On the top were old bills and bank account statements that hadn't even been opened, clearly tossed into the box in a last-minute moving panic. Those will be shredded. Deeper down, there was evidence of mouse activity, and envelopes and albums and smaller boxes of photos. So many photos. I will hold onto every single one. As I went through them, I couldn't help but conjure up adult children and grandchildren sorting through them when I'm dead. I'll have to start writing on the backs of them so they know who, when, and what they are.
There's my brother's second gallery, the one that was like a bowling alley, and there are his paintings, photo after photo after photo of his paintings. There's my niece and nephew at the lake, the day we went up to Petroglyphs Park and stopped at a small empty beach to cool down. There's my Grandpa Jack being presented with a birthday cake that holds the number 88, back before they moved into their retirement home, and the painting that now hangs over our guest bed hangs behind him. There's my Grandma Ruth looking absolutely tickled at her first two great-grandchildren, then an infant and toddler, now about to turn 10 and 8. It's the same look I saw almost every time she looked at me, and my chest ached and my eyes pricked that Swee'pea will never see that look, except stilled in this black and white picture.
There's me looking all fresh-faced and thin, wearing my mom's old horn-rimmed, tortoise shell glasses. There's Sugar D and I at my parent's farm and my bony hand, which looks far more graceful than I ever remember it being, holds a cigarette! (Oh yeah, I used to smoke, and not that long ago.) There's us at his graduation, and then his citizenship ceremony. There's the envelope of pictures from the roll of film that started it all; there are the pictures of Sugar D on his balcony at the time that made me think he'd rushed through the last frames just to get to see me again. There's the polaroid of Sugar D with Lala and Po (the Teletubbies) that was taken the day before our first date, the one that made me think he was a pretty cool guy since most guys my age ran from all things children-related. There's Sugar D back in South Africa with his cousins and granny and uncles. There's him again in a picture I've never seen before, and judging from the snow shovel he's holding like in American Gothic with not a single flake of snow to be seen, he must have just arrived in Canada, and his mom must have taken the shot with the intention of sending it back to the summer in South Africa. They arrived in winter and on his first walk to the grocery store his eyelashes froze together. That's never happened to me.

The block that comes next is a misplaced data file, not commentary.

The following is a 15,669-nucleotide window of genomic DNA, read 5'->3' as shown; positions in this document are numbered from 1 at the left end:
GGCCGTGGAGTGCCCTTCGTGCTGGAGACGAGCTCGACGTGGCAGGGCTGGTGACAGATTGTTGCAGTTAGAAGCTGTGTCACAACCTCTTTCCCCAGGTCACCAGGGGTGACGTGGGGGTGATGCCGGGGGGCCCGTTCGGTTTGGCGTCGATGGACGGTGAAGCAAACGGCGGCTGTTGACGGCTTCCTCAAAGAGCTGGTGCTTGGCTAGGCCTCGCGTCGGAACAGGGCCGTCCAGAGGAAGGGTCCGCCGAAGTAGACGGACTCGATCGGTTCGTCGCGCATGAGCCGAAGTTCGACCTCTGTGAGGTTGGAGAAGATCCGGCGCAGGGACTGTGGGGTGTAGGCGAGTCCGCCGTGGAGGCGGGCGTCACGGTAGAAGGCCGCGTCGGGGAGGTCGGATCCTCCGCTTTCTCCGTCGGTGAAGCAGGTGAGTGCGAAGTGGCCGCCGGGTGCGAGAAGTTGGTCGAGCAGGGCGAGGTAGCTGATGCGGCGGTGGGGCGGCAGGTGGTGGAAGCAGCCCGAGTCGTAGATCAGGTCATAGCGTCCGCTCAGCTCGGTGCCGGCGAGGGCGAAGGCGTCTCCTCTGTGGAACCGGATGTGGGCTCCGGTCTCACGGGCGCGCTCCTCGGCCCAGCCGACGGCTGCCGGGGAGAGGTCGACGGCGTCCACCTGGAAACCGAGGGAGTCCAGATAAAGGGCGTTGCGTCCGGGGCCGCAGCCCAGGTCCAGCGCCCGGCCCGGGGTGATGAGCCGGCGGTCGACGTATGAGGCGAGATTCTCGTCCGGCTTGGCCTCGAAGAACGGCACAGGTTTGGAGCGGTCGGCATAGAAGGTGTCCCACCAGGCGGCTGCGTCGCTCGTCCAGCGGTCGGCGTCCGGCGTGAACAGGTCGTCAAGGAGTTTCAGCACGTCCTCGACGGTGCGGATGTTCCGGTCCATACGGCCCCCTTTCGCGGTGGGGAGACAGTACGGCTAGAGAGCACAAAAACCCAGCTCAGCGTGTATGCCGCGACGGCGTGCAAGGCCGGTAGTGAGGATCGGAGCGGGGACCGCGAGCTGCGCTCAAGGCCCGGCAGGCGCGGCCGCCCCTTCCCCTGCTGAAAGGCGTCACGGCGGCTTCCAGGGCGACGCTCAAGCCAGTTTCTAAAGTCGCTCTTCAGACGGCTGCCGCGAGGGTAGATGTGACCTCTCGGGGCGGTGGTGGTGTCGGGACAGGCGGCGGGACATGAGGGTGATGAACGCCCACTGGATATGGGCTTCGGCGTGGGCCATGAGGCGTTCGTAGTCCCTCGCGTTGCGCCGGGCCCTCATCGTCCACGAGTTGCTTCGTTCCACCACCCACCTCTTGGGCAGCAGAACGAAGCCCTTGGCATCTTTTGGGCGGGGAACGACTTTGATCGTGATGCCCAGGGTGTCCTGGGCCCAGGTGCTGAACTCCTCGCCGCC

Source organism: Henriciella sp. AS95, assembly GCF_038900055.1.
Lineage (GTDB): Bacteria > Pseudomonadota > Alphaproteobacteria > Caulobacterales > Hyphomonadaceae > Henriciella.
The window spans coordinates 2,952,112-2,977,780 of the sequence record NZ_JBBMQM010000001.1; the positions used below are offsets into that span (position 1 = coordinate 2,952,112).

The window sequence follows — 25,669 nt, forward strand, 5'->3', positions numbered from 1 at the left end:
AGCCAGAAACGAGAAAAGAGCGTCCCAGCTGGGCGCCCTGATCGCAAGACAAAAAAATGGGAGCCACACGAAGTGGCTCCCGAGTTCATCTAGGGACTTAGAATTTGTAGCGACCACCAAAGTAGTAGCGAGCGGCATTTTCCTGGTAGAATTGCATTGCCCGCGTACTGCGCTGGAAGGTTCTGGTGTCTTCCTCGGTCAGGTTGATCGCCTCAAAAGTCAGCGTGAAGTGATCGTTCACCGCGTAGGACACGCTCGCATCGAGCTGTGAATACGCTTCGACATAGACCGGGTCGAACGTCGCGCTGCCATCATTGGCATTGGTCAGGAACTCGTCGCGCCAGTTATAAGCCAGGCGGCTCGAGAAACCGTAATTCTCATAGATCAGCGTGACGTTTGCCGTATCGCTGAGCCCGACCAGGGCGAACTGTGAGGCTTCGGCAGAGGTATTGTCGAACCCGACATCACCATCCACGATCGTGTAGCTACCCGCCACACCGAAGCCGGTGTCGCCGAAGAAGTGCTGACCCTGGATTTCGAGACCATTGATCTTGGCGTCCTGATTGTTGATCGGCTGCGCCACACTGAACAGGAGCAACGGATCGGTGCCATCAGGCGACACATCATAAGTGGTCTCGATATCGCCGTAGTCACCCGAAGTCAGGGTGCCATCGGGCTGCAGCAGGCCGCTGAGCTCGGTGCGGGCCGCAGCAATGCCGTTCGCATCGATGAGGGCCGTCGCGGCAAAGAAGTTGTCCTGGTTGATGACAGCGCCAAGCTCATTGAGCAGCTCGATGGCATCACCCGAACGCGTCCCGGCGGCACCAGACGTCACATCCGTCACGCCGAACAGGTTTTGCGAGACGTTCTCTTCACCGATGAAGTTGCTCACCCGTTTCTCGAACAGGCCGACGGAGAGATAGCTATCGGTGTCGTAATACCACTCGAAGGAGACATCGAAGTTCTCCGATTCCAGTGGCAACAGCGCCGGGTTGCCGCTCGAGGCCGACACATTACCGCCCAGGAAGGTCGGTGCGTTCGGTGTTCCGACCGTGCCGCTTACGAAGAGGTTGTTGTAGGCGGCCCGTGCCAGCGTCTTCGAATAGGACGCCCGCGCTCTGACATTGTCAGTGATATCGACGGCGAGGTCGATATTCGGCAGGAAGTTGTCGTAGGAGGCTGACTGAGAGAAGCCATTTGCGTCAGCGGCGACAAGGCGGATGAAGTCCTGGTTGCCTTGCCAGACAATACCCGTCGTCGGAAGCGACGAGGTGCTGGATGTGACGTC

There is the box of runes that I made myself and consulted frequently for romantic advice for a few years. I was about to toss them, but somehow I can't quite. Like they still contain magic, and the magic is one of the threads that hold Sugar D and I together. He also made his own set of runes before we met, and that seemed so significant once upon a time, although I think he lost those long ago.
And of course there's envelope after envelope of boring yet pretentious photographs of brick walls and windows. What was I thinking?!? I guess all those pictures I have on my website will mortify me one day too.
What a treasure of memories this box is, and I feel guilty for all the bends and creases and stuck-together pictures. I guess when I
When I found those binders last week, I was about to throw a second one out, just like the blue one. But it was my grade 11 English binder and I was sad to throw away my thoughts on Piggy and Ralph and MacBeth, and then I came upon a journal entry on Halloween. Apparently the task was to write about my most memorable Halloween. Now, nearly 15 years after I wrote that, I would say my most memorable Halloween was probably that year or maybe the one before, our last year trick or treating and the first time I tried a cigarette. But the journal entry was about my grade 1 or 2 Halloween, and now I have absolutely no recollection of it. Memory is such a vulnerable and precious thing, and when I packed that box, I had no idea.